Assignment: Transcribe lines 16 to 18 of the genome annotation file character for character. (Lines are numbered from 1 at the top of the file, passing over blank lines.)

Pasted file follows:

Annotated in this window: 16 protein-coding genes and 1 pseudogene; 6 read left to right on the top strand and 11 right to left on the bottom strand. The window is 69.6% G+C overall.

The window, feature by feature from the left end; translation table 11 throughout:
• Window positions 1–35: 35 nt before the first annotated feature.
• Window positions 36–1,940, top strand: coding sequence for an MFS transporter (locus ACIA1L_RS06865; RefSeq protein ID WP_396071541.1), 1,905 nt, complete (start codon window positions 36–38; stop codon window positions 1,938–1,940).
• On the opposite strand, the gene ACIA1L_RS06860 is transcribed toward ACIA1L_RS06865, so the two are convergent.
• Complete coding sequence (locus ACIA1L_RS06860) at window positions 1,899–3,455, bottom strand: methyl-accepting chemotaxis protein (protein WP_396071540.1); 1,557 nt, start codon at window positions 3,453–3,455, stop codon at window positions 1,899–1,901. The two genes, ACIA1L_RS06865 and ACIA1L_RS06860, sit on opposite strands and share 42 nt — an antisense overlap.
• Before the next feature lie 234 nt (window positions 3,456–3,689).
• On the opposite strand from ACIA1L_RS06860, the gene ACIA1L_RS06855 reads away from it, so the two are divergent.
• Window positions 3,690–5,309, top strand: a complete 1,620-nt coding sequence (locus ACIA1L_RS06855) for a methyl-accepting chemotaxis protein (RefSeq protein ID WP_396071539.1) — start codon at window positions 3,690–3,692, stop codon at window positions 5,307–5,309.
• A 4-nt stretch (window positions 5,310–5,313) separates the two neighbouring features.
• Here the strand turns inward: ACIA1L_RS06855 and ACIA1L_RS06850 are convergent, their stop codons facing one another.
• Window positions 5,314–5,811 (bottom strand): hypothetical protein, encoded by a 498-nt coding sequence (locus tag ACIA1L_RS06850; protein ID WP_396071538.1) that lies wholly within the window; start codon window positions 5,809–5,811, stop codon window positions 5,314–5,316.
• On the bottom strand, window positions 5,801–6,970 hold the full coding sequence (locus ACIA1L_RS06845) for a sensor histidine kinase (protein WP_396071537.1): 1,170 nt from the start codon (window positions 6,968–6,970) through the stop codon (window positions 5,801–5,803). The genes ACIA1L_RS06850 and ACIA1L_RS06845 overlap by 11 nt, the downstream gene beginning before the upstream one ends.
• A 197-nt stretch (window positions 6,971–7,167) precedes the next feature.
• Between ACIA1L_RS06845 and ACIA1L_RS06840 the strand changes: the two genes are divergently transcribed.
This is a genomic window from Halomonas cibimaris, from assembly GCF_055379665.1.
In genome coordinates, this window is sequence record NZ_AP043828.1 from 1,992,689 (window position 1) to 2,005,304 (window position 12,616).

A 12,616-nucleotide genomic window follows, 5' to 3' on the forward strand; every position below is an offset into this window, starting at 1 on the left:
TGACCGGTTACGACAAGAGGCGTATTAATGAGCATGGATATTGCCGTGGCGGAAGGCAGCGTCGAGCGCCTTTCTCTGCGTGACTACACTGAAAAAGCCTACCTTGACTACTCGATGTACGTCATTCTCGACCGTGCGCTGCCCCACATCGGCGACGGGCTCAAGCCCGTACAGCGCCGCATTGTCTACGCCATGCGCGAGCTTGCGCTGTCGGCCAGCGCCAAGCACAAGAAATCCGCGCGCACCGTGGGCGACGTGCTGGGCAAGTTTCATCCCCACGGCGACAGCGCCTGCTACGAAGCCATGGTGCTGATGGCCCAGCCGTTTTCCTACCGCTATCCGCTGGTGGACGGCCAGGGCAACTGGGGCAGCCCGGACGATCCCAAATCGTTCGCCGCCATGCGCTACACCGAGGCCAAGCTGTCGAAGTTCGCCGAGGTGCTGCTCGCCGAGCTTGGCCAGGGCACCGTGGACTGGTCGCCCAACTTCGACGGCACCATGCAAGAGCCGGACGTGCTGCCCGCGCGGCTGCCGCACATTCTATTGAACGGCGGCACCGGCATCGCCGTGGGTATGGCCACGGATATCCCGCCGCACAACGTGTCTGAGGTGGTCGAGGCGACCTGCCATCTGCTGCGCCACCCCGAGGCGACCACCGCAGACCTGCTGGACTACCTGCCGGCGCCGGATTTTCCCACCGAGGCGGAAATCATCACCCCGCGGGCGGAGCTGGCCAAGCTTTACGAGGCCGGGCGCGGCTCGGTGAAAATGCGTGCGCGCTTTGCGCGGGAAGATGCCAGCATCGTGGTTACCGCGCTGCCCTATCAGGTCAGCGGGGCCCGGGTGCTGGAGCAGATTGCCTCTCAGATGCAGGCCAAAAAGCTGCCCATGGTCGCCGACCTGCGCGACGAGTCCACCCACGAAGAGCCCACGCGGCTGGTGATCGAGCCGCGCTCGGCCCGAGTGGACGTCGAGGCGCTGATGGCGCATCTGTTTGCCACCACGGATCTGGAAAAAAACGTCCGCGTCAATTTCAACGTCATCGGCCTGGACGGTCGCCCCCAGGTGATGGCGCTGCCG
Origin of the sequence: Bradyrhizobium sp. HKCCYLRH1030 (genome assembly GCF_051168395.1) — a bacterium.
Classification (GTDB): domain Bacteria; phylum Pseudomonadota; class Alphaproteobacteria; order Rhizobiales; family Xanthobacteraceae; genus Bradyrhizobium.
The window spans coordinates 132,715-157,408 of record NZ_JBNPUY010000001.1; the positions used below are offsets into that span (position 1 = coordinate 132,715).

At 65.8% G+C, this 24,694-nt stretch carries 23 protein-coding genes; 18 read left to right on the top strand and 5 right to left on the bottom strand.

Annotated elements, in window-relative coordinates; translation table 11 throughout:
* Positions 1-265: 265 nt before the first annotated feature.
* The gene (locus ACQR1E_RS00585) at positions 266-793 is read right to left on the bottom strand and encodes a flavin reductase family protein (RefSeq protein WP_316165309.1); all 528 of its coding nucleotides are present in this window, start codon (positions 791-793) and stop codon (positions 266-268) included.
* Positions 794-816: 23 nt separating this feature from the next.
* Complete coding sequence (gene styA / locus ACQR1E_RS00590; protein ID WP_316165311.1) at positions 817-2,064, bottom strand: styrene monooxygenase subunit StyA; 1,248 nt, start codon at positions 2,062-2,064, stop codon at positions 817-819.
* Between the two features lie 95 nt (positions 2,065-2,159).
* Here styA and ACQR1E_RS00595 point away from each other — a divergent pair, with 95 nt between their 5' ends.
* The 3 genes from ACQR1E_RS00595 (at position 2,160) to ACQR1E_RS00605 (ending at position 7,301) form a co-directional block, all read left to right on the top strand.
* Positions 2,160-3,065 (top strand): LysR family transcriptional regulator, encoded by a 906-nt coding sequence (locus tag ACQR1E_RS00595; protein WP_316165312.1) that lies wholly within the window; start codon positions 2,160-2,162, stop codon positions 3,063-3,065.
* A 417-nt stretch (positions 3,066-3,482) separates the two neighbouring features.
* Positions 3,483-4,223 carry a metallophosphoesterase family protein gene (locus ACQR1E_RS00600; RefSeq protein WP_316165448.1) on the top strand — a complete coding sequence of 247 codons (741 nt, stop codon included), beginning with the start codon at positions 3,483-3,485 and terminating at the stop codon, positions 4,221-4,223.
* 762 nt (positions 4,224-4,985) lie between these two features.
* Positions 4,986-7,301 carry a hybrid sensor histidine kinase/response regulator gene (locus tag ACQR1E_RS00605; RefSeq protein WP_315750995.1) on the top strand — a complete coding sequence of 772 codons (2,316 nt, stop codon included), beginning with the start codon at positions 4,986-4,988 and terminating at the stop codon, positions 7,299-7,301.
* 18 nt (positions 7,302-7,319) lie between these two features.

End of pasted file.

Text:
This is a genomic window from Halomonas cibimaris, from assembly GCF_055379665.1.
In genome coordinates, this window is sequence record NZ_AP043828.1 from 1,992,689 (window position 1) to 2,005,304 (window position 12,616).

A 12,616-nucleotide genomic window follows, 5' to 3' on the forward strand; every position below is an offset into this window, starting at 1 on the left: